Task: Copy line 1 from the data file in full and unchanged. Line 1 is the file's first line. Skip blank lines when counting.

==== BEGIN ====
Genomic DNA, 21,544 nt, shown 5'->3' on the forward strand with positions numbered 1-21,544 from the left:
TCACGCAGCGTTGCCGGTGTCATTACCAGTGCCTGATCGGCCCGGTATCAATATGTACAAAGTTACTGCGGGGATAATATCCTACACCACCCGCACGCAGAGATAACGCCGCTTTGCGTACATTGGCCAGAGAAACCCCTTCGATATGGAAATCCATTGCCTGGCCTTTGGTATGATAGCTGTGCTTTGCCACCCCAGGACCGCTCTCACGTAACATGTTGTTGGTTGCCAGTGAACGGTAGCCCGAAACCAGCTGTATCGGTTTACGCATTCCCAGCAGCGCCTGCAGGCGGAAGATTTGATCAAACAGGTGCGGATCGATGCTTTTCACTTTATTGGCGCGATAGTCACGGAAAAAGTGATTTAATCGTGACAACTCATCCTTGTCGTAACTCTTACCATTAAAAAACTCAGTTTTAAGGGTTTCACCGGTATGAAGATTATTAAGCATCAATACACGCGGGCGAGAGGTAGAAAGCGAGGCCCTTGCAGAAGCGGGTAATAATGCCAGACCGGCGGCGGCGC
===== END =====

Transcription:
Genomic DNA, 21,544 nt, shown 5'->3' on the forward strand with positions numbered 1-21,544 from the left: